A path to meeting City Hall's end of that proposed bargain was filed last week by Rep. Jimmy Harris, D-New Orleans. House Bill 43 would grant the city the right, if the voters approve, to raise taxes on short-term rentals in New Orleans so that they match those assessed to hotels, and would send the new money to a city "infrastructure fund."

As it stands, guests of properties listed on sites like Airbnb pay less in taxes than do hotel guests. 

But according to documents first provided to nola.com, the mayor has also asked New Orleans lawmakers to consider: 

  • Raising the hotel occupancy tax by 1 percent, a step that could generate $13.6 million a year in recurring revenue.
  • Requesting some of the Convention Center's surplus in a move that could provide $25 million.
  • Diverting some or all of the 1.75 percent "self-assessment" tax paid by guests at certain New Orleans hotels.
  • Asking state lawmakers to let New Orleans voters decide how tourism and sports taxes in the city should be dedicated. 

Among other ideas, the mayor is also considering coming up with City Hall's half of the goal by assessing an additional $1 per night fee on larger hotels, or redirecting the city's "hotel occupancy privilege tax" — 50 cents to $1 per night the city collects that currently funds the Tourism Marketing Corp. — toward infrastructure needs.

There is confusion about whether the latter tax can be diverted without voter approval, due to conflicting language in the city's charter, the Bureau of Governmental Research has said. The issue has never been decided by the courts.

The BGR has long called for a redistribution of the city's hospitality taxes.  

Tidwell, Cantrell's spokesman, stressed that none of the proposals are set in stone, though the plan Harris is sponsoring apparently was hashed out enough to be prefiled last week.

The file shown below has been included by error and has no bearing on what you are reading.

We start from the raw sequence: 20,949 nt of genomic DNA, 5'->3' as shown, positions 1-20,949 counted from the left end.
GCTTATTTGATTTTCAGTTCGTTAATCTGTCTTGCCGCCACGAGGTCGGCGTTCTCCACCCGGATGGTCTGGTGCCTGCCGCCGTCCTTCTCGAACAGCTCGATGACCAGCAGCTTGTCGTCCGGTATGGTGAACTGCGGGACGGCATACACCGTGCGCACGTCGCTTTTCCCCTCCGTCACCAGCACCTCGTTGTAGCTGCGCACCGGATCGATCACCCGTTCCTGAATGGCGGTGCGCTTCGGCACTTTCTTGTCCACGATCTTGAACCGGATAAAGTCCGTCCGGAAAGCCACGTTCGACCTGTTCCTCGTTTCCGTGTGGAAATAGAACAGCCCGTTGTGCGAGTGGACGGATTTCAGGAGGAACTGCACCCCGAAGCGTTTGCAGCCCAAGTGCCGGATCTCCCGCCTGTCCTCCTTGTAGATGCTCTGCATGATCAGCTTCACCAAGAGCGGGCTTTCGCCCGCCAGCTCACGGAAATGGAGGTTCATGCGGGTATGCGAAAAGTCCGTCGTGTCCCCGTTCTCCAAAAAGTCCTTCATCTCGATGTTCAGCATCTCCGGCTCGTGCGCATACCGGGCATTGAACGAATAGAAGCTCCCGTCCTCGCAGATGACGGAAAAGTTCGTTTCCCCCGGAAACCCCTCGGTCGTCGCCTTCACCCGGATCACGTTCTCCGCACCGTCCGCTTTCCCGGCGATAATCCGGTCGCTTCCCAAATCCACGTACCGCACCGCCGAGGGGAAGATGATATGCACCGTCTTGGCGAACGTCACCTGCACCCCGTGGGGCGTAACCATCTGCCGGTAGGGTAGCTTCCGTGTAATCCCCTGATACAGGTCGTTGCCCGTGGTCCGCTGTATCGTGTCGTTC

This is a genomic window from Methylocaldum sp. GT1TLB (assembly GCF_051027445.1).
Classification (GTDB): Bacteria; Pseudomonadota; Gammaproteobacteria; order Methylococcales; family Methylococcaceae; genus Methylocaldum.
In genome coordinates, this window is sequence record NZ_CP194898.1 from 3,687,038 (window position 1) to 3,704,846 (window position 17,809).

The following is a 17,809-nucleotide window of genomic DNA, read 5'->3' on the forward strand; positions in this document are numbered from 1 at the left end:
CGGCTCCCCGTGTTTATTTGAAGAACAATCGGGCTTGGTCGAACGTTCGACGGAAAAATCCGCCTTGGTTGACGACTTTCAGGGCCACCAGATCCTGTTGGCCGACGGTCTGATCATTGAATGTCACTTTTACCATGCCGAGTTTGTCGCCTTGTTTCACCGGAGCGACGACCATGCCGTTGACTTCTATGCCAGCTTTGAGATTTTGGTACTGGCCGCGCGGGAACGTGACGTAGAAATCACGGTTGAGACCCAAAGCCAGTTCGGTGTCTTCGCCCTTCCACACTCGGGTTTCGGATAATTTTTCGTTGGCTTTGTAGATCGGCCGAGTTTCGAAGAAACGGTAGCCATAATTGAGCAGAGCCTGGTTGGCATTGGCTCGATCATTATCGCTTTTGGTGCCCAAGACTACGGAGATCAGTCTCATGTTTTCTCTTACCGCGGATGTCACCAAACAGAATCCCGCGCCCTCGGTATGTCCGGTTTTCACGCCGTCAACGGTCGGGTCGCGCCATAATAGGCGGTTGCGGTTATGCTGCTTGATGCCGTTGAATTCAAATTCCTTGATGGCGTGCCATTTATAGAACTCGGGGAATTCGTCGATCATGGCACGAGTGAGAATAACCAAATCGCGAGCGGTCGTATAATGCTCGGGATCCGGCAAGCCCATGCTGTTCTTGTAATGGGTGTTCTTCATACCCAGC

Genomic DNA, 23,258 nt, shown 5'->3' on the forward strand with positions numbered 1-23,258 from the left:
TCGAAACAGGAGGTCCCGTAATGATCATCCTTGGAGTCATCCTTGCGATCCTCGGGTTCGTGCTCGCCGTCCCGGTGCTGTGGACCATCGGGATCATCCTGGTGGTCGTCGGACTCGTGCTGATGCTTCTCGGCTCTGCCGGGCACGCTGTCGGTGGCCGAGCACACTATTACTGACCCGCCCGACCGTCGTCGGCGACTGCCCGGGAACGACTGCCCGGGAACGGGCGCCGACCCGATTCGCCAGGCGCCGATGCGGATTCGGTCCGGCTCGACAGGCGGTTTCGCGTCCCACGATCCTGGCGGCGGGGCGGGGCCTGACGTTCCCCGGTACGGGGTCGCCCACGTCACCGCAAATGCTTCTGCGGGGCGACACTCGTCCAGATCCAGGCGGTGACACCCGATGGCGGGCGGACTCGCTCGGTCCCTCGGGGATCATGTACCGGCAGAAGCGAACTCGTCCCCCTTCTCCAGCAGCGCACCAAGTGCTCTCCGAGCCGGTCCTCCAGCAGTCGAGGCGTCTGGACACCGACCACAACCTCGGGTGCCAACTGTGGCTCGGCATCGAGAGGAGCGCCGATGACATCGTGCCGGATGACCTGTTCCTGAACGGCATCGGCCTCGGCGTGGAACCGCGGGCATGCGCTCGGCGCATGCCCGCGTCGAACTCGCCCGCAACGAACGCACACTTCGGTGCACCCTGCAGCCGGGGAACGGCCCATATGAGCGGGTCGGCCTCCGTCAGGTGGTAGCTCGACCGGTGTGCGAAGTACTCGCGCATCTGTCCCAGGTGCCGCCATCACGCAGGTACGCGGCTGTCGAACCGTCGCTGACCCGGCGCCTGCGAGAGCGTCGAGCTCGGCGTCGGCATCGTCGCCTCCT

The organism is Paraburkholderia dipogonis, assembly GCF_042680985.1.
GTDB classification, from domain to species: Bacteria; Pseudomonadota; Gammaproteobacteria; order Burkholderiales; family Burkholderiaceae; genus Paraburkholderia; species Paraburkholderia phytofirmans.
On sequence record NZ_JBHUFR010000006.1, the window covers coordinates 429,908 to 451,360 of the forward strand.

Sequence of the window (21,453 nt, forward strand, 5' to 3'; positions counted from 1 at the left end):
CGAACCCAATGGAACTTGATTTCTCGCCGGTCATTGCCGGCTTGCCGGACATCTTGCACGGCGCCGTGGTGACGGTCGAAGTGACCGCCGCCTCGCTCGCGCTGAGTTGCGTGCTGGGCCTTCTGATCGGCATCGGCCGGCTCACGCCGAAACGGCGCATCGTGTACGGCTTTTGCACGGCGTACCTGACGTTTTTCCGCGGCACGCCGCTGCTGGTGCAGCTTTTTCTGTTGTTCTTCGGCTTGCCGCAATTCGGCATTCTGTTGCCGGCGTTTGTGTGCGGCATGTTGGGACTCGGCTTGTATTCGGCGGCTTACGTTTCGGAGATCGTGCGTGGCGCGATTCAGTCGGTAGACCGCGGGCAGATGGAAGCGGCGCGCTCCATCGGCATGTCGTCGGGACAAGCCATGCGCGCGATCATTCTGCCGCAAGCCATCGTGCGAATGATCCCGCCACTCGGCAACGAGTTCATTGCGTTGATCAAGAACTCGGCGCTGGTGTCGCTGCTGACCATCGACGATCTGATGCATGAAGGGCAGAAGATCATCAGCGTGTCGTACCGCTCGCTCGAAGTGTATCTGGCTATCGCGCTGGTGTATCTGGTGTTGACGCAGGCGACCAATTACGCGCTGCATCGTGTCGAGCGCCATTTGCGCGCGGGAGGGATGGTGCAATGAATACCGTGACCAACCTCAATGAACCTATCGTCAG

The hard deadline for filing bills is April 17. Cantrell has been meeting monthly with the city's delegation to hash out the specifics of the proposals. 

A handful of local lawmakers had measured reactions to the plan when reached recently. Sen. J.P. Morrell, a New Orleans Democrat, said that while the delegation "is generally supportive" of Cantrell's plans, that support isn't necessarily going to translate into successful passage. 

"I don't necessarily see a movement at the state level to embrace what the mayor is trying to do," Morrell said. "That's from talking to state legislators in other parishes, who don't have the same urgency that we do about the Sewerage & Water Board." 

Appel, for his part, expressed doubt about the S&WB's ability to effectively manage any new money, given its well-documented record of problems, and questioned why that funding has to come from the tourism agencies Cantrell is eyeing. 

Still, he said her proposals could be "doable" if a deal is struck with the tourism agencies beforehand. Cantrell has said she hopes to reach such an agreement before the session starts April 8. 

A "draft legislative agenda" drawn up by Cantrell's camp places Sen. Karen Carter Peterson's name next to one of the document's notable proposals — a bid to let voters decide the fate of the city's hospitality tax structure. 

Peterson said that idea and others are meant to "set the table" before the session starts. 

"There's no question that we can do better than we are — that New Orleans can get more of her fair share," she said. "How we get there is an ongoing conversation." 


Follow Jessica Williams on Twitter, @jwilliamsNOLA​.